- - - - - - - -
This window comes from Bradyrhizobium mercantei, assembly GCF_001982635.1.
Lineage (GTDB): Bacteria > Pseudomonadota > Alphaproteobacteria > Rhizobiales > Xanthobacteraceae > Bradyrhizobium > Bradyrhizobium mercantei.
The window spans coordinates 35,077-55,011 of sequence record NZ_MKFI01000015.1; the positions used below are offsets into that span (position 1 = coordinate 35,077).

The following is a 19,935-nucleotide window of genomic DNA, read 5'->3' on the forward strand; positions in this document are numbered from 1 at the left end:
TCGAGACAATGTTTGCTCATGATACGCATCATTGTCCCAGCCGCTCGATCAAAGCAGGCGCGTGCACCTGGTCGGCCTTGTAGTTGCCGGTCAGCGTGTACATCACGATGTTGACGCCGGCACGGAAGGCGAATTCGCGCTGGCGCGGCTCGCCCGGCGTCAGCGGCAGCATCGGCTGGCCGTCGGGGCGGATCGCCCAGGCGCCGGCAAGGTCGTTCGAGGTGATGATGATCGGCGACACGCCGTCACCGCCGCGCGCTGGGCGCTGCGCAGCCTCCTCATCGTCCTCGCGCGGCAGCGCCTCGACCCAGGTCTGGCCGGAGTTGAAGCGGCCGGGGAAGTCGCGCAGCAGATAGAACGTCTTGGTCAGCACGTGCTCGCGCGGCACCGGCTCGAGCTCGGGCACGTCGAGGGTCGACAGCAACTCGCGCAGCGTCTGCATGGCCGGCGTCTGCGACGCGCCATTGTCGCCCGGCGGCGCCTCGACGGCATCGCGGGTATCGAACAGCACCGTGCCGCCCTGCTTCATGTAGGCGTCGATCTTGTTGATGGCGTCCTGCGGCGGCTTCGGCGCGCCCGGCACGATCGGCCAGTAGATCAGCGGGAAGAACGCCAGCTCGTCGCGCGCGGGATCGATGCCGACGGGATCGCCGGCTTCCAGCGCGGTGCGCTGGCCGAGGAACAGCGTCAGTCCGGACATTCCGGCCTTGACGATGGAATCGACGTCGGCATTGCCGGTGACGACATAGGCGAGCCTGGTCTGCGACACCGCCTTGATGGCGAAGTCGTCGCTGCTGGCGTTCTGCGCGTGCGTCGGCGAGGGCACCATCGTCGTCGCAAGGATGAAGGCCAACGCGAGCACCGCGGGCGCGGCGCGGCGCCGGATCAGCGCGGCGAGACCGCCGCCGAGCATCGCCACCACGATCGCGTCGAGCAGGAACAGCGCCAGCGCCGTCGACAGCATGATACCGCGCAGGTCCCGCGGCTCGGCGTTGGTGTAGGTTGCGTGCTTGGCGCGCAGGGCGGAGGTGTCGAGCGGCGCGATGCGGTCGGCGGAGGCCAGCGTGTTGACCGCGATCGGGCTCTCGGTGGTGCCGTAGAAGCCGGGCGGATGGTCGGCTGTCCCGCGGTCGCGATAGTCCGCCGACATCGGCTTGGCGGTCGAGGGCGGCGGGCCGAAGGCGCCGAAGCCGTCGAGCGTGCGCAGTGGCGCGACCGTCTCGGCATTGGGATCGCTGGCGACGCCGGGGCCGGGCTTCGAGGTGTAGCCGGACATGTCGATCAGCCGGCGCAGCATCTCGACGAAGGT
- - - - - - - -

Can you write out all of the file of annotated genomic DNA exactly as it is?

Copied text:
This window comes from Bradyrhizobium mercantei, assembly GCF_001982635.1.
Lineage (GTDB): Bacteria > Pseudomonadota > Alphaproteobacteria > Rhizobiales > Xanthobacteraceae > Bradyrhizobium > Bradyrhizobium mercantei.
The window spans coordinates 35,077-55,011 of sequence record NZ_MKFI01000015.1; the positions used below are offsets into that span (position 1 = coordinate 35,077).

The following is a 19,935-nucleotide window of genomic DNA, read 5'->3' on the forward strand; positions in this document are numbered from 1 at the left end:
TCGAGACAATGTTTGCTCATGATACGCATCATTGTCCCAGCCGCTCGATCAAAGCAGGCGCGTGCACCTGGTCGGCCTTGTAGTTGCCGGTCAGCGTGTACATCACGATGTTGACGCCGGCACGGAAGGCGAATTCGCGCTGGCGCGGCTCGCCCGGCGTCAGCGGCAGCATCGGCTGGCCGTCGGGGCGGATCGCCCAGGCGCCGGCAAGGTCGTTCGAGGTGATGATGATCGGCGACACGCCGTCACCGCCGCGCGCTGGGCGCTGCGCAGCCTCCTCATCGTCCTCGCGCGGCAGCGCCTCGACCCAGGTCTGGCCGGAGTTGAAGCGGCCGGGGAAGTCGCGCAGCAGATAGAACGTCTTGGTCAGCACGTGCTCGCGCGGCACCGGCTCGAGCTCGGGCACGTCGAGGGTCGACAGCAACTCGCGCAGCGTCTGCATGGCCGGCGTCTGCGACGCGCCATTGTCGCCCGGCGGCGCCTCGACGGCATCGCGGGTATCGAACAGCACCGTGCCGCCCTGCTTCATGTAGGCGTCGATCTTGTTGATGGCGTCCTGCGGCGGCTTCGGCGCGCCCGGCACGATCGGCCAGTAGATCAGCGGGAAGAACGCCAGCTCGTCGCGCGCGGGATCGATGCCGACGGGATCGCCGGCTTCCAGCGCGGTGCGCTGGCCGAGGAACAGCGTCAGTCCGGACATTCCGGCCTTGACGATGGAATCGACGTCGGCATTGCCGGTGACGACATAGGCGAGCCTGGTCTGCGACACCGCCTTGATGGCGAAGTCGTCGCTGCTGGCGTTCTGCGCGTGCGTCGGCGAGGGCACCATCGTCGTCGCAAGGATGAAGGCCAACGCGAGCACCGCGGGCGCGGCGCGGCGCCGGATCAGCGCGGCGAGACCGCCGCCGAGCATCGCCACCACGATCGCGTCGAGCAGGAACAGCGCCAGCGCCGTCGACAGCATGATACCGCGCAGGTCCCGCGGCTCGGCGTTGGTGTAGGTTGCGTGCTTGGCGCGCAGGGCGGAGGTGTCGAGCGGCGCGATGCGGTCGGCGGAGGCCAGCGTGTTGACCGCGATCGGGCTCTCGGTGGTGCCGTAGAAGCCGGGCGGATGGTCGGCTGTCCCGCGGTCGCGATAGTCCGCCGACATCGGCTTGGCGGTCGAGGGCGGCGGGCCGAAGGCGCCGAAGCCGTCGAGCGTGCGCAGTGGCGCGACCGTCTCGGCATTGGGATCGCTGGCGACGCCGGGGCCGGGCTTCGAGGTGTAGCCGGACATGTCGATCAGCCGGCGCAGCATCTCGACGAAGGT